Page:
May 23, 2010 at 9:04 pm #169534Andrew Garulay, RLAParticipant
Has anyone first hand experience using turf reinforcement fiber in soils to allow for turf to be driven over on a regular basis such as Stalok?
I have an odd circumstance where a client wants to run a 40′ section of a residential driveway across a a buffer that needs to be green (turf, trees, shrubs, …). A board does not want to allow him to have pavement or gravel across the buffer, but it seems that they can not forbid him to drive across it. My plan is to layout the driveway and have cobble edgings along the sides, a three foot cobble apron at each end of the “green” section with reinforced turf acting as the pavement. There is likely to be as much as 6-8 passes over it each day.
I’ve seen poorly performing Grasspave2 (possibly have seen great performing Grasspave2, but did not know it) and was told by a very prominent turf expert that fiber soil stabilizers were superior to the structural geotextiles. He gave me a brand name out of Rhode Island that he said he’d used, but I neither remember the name nor can I find it on the net (believe it began with “N”).
Anyone have experience or observation of a good performance?May 23, 2010 at 11:00 pm #169541Mike MitchellParticipant
I don’t have an observation personally for this company, but their demos at the office were very solid.
Look at this particular product: Netlon Advanced Turf System (ATS)
Good Luck.May 24, 2010 at 6:45 am #169540Bob LutherParticipant
While in college at Oregon State , our experimental turf farm was one of the first to use rubber crumb mulch at a top dressing on turf. One of the uses that have since bee used with the research that was done has been as a top dressing at the end of cartpaths on golf courses where the cart path transitions to turf ( a high impact area). The ground tire rubber crumb protects the crown of the turf and allows for truck and cart traffic over the area while minimizing the impact on the turf.May 24, 2010 at 11:10 am #169539Andrew Garulay, RLAParticipant
Mike, that is very similar to the material that I was looking at a few years ago. I’d like to try it or something similar, but I don’t want to rely on the manufacturer to tell me how it performs (especially after seeing some disasters from other products that still look great on the manufacturers web sites).
That sounds interesting, but I’m looking to basically make a 40′ section of driveway out of turf grass. I know they use rubber crumbs on the new artificial turf they put in Gillette Stadium – actually it was the turf manager of Gillette (who quit when they would not let him maintain the turf at 100%) who recommended the product that I’m looking to find out about.August 11, 2010 at 6:29 pm #169538Jeffrey Trojanowski,Participant
I have seen these and specified them a couple times. NDS has a product that is like the Netlon ATS, but uses a honeycomb pattern that can be completely buried under turf, gravel, decomposed granite, mulch, etc. I have seen it under turf and mulch and it works great. They have a product that is fire engine rated so the fire companies are happy with it too. One of the concrete pavestone companies by my firm makes a concrete one that you add turf plugs to. it is not a carpet of turf completely, but it adds its own textural feel and design aesthetic if that is what you are looking for.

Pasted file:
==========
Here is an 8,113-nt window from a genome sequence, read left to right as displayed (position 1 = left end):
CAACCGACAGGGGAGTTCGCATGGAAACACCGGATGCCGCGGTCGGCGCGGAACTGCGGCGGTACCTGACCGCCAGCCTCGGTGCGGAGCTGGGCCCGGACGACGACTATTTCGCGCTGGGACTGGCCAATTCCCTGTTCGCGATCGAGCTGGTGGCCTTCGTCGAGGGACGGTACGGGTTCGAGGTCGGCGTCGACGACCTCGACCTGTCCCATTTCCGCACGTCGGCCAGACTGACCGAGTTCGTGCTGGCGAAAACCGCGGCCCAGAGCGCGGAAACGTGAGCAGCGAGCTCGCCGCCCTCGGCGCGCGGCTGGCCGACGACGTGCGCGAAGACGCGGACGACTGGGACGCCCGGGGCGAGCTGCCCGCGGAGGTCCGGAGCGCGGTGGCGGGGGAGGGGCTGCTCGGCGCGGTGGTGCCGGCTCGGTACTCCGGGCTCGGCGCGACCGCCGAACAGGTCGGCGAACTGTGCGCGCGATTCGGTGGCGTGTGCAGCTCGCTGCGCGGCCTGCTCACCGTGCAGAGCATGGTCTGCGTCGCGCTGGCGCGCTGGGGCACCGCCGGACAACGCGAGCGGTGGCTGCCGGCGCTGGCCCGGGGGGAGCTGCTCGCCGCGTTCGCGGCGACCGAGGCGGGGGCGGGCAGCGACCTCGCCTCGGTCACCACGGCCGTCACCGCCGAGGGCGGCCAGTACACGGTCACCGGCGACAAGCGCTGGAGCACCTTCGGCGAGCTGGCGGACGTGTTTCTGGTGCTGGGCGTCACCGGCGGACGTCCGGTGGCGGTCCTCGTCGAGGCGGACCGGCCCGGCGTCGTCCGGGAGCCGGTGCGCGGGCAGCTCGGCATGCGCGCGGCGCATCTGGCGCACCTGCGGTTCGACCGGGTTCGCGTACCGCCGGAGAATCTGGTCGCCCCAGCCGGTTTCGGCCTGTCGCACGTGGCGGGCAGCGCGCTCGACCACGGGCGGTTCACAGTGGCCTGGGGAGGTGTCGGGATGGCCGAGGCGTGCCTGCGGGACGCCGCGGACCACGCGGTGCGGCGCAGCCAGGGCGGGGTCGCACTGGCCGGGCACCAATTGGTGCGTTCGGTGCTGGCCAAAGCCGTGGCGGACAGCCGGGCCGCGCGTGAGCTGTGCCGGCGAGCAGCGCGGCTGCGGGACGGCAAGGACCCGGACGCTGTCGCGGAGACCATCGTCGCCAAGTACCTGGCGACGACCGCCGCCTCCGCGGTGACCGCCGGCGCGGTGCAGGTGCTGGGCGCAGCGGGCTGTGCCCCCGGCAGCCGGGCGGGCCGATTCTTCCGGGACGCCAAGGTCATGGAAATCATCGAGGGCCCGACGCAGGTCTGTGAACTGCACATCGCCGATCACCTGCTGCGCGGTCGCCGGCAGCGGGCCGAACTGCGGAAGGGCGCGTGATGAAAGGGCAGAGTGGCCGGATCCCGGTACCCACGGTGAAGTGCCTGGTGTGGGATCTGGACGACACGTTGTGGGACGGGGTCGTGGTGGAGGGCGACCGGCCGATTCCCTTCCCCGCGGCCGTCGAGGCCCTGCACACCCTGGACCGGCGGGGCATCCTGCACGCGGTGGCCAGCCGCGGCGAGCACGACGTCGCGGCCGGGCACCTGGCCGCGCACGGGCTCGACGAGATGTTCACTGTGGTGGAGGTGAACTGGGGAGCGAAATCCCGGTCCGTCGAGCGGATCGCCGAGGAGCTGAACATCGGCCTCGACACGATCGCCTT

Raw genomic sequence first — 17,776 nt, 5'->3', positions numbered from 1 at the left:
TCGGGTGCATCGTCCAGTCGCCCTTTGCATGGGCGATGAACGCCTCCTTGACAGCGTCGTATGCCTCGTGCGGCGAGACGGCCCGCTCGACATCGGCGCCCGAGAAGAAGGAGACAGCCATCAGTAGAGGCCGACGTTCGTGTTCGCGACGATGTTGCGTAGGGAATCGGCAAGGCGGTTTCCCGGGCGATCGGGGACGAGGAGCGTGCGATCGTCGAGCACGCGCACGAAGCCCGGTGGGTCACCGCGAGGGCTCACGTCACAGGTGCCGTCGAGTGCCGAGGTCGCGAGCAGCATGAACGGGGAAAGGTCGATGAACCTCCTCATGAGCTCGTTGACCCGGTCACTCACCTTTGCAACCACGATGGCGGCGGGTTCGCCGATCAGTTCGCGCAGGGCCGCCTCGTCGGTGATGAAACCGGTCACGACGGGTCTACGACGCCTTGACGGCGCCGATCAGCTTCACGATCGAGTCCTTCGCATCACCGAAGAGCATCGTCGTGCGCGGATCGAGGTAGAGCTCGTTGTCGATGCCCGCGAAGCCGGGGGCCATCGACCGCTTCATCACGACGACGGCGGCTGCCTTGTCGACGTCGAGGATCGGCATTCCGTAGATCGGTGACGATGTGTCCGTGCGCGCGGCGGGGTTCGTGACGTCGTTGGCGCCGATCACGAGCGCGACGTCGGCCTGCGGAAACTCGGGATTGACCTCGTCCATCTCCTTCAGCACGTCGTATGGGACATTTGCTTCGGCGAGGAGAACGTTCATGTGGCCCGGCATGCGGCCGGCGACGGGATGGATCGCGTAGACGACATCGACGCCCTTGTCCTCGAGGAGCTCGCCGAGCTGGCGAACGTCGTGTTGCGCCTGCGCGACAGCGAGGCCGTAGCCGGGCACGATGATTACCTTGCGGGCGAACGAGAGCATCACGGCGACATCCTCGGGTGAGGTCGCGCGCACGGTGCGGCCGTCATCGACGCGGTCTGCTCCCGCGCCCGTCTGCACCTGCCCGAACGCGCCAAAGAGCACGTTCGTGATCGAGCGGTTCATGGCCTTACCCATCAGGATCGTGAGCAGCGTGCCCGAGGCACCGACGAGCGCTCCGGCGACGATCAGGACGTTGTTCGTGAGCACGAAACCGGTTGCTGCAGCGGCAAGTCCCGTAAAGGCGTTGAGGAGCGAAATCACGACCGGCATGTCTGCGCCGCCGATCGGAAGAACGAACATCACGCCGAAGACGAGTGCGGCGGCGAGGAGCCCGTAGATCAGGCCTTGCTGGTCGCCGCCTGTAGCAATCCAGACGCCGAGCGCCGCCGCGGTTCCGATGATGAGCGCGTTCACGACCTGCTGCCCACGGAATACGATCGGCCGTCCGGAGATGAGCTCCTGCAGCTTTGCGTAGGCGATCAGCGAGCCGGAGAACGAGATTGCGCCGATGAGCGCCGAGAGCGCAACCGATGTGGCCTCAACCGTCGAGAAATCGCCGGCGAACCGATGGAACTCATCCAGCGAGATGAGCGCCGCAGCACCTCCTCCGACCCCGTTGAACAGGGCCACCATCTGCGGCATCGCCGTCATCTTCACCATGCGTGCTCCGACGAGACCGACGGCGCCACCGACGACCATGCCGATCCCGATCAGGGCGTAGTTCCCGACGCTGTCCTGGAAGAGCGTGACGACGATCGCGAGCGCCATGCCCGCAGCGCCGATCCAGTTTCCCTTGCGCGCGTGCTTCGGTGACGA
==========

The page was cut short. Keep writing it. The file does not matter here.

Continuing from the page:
The websites are:December 1, 2010 at 2:49 pm #169537alex maddoxParticipant
We have used the following for fire lanes http://www.permatill.com/turf-firelanes.php. It allows the turf to grow without compaction and avoids the problem associated with vehicular use of actually seeing the structure that is holding the turf in place. Of course none are all that good for every day driving.December 1, 2010 at 4:22 pm #169536Steve MercerParticipant
If you look on Stalok’s website, I did not see one installation of their product with grass on it. That ought to tell you something. I have samples here from Grassy Pavers : http://www.grassypavers.com/ Anyway the paver consist of plastic hexagon cells that have a hole in the bottom of each cell. After the pavers are installed grass is sown in the cells. The top lip of each cell actually sticks up slightly higher than the soil in each cell so when the vehicle drives on it. The weigh of the vehicle is supported by the paver not the soil in the cells. There is enough surface area on the bottom of the paver to support the weight of the vehicle while still providing drainage and access for the roots to root into the ground underneath the paver. The crowns of the grass are never driven on. Golf courses use them all the time. The sample I have even has 3″ plastic white dots that can be inserted into the tops of the cells to mark off parking spaces.
s.December 1, 2010 at 5:23 pm #169535Steve MercerParticipant
Would you be referring to Netpave? http://www.rehbeinsolutions.com/technology/Netpave50/netpave50.html?gclid=CIqAreHHy6UCFQta7AodOi3wmQ
I noticed that they made a disclaimer on their web-site: “For occasional car or light truck parking:
**Not recommended for year round use in northern climates, winter driving will kill grass.
**Consult turf specialists on appropriate seasonal grasses for southern climates.”
So there may be issues with all of these paver systems in winter.
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